The EU, on the other hand, is pretty sure it is and punishes the company with draconian fines (See ‘Google Fined Nearly $1.7 Billion for Ad Practices That E.U. Says Violated Antitrust Laws’. Washington Post. 20 Mar 2019. https://www.washingtonpost.com/technology/2019/03/20/google-fined-nearly-billion-ad-practices-that-violated-european-antitrust-laws/).
Publishing companies are finding it hard to attract advertisers as the business model Google and Facebook use, depend on visitor numbers. The higher these numbers, the more advertising money a website – potentially – collects, but the difficulty is to attract enough visitors – readers in this case – when the average attention span has been reduced to a few seconds. Charging high enough advertising fees to compensate for smaller numbers of readers who engage with an add is not working, either, due to a price erosion that – ironically – has been caused by Google’s very cheap per-click ads.
Earning money in this new world of publishing has got some publishers to embrace the concept of reader sponsorship – donations, actually – of which the Guardian newspaper is the most successful example (See ‘Support the Guardian | Make a Contribution’. s.d. https://support.theguardian.com/eu/contribute).
The Guardian pulls off this trick because of its worldwide appeal and high-quality content. However, most smaller, more locally oriented publishers cannot – even country-wide publications have too few readers willing to pay for content as most can read English – and what could be easier than lobbying with the EU to be recognised as right-holders who have enforcement rights regardless of the publishing platform or medium.
One of the problems with protecting publishers’ rights online, however, is that close to everyone can be considered a publisher these days, regardless of the content being “fake news” or well-thought-out information. The uprise of “fake news” – which my generation used to call the much less friendly and more correct “disinformation” – has allowed publishers to position themselves as the protectors of reliable content, even if that’s not always guaranteed (See Fichtner, Ullrich. ‘Manipulation Durch Reporter: SPIEGEL Legt Betrugsfall Im Eigenen Haus Offen’. Spiegel Online, 19 December 2018, sec. Kultur. https://www.spiegel.de/kultur/gesellschaft/fall-claas-relotius-spiegel-legt-betrug-im-eigenen-haus-offen-a-1244579.html).
Still, not to affect non-journalistic publications, it was necessary to define what a press publication actually is, so that it would only cover journalistic publications published in any media, in the context of an economic activity that constitutes a provision of services under EU law. It was decided that press publications contain mostly literary works, but increasingly include other types of works and other subject matter, in particular photographs and videos.
Periodical scientific or academic publications, such as scientific journals – not science-based magazines the likes of National Geographic Magazine and EOS – are not covered by the protection granted to press publications under the Directive. The protection also doesn’t apply to websites, such as blogs. Blogs are defined by the EU lawmakers as: “websites that provide information as part of an activity that is not carried out under the initiative, editorial responsibility and control of a service provider, such as a news publisher.”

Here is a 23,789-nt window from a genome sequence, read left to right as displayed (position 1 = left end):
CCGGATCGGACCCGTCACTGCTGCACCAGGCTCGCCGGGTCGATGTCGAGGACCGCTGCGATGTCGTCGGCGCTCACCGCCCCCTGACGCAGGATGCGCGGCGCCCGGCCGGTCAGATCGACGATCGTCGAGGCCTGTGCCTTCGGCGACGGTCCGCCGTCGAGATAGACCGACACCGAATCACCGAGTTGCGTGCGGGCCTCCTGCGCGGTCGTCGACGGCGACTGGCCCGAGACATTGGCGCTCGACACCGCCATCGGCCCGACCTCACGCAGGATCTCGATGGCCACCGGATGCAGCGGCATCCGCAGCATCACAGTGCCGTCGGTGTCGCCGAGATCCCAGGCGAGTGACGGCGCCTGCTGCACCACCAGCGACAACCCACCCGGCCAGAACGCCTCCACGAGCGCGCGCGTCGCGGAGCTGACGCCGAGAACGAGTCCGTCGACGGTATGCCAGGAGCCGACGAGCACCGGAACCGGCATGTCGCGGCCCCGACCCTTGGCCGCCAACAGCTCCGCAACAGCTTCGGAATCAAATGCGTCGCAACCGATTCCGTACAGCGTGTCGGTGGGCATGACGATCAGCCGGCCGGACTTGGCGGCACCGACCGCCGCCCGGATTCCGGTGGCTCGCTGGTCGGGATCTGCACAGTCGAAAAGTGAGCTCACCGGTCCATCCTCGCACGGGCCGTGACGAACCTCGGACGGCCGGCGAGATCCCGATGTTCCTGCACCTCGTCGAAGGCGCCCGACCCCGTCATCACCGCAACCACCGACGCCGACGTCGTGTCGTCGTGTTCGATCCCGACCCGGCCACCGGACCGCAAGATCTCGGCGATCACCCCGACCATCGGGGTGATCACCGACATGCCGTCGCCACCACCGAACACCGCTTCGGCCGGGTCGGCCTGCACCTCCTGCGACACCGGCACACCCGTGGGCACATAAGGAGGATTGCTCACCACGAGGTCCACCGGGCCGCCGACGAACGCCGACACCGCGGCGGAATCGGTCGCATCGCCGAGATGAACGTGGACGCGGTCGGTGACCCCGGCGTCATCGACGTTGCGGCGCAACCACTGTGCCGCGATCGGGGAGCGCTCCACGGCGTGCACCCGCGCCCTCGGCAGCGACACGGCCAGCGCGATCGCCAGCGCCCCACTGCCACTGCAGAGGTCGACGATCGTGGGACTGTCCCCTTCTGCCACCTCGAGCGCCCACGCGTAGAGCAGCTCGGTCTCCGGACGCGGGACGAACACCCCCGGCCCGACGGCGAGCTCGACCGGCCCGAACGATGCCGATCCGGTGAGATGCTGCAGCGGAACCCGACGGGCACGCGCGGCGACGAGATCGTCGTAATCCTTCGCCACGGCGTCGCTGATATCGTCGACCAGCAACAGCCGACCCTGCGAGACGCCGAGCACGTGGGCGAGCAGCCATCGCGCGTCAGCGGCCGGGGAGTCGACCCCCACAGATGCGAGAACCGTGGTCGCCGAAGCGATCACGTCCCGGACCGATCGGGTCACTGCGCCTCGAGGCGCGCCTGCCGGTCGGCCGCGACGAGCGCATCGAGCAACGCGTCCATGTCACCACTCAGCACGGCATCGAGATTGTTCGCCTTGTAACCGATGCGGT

The rights granted to publishers of press publications also don’t extend to acts of hyperlinking or to mere facts reported in press publications. Quotations for purposes such as criticism or review are exempt as well.
When the Commission originally proposed the new Directive, it was far more detrimental to individual users’ rights and freedom than it is now. In this respect, the Parliament has done a good job. You and I can keep on linking, quoting, etc, as we did before. Scientific research won’t be hampered much by this Directive, either. But on the whole, the Directive does not reflect the transformation of the ways we look at intellectual property and how creators should be rewarded for their efforts.
The Directive risks worthwhile content to be harder to find from within the EU, while clever users will quickly find ways to break through the fence – essentially creating a two-speed Internet: that of users who know how to manipulate technology and exploit it to the fullest and those who only know how to browse and click a button.
Luckily, the Directive has few to no other consequences for individual users. Member states are required to also protect the free uploading and sharing of works for the purposes of quotation, criticism, review, caricature, parody or pastiche. The right for individuals to link, to use snippets in links – linking to your video containing a still frame of the festival or even a 5-second clip should be OK – and share content with others has also been protected thanks to the work of MEPs like Julia Reda.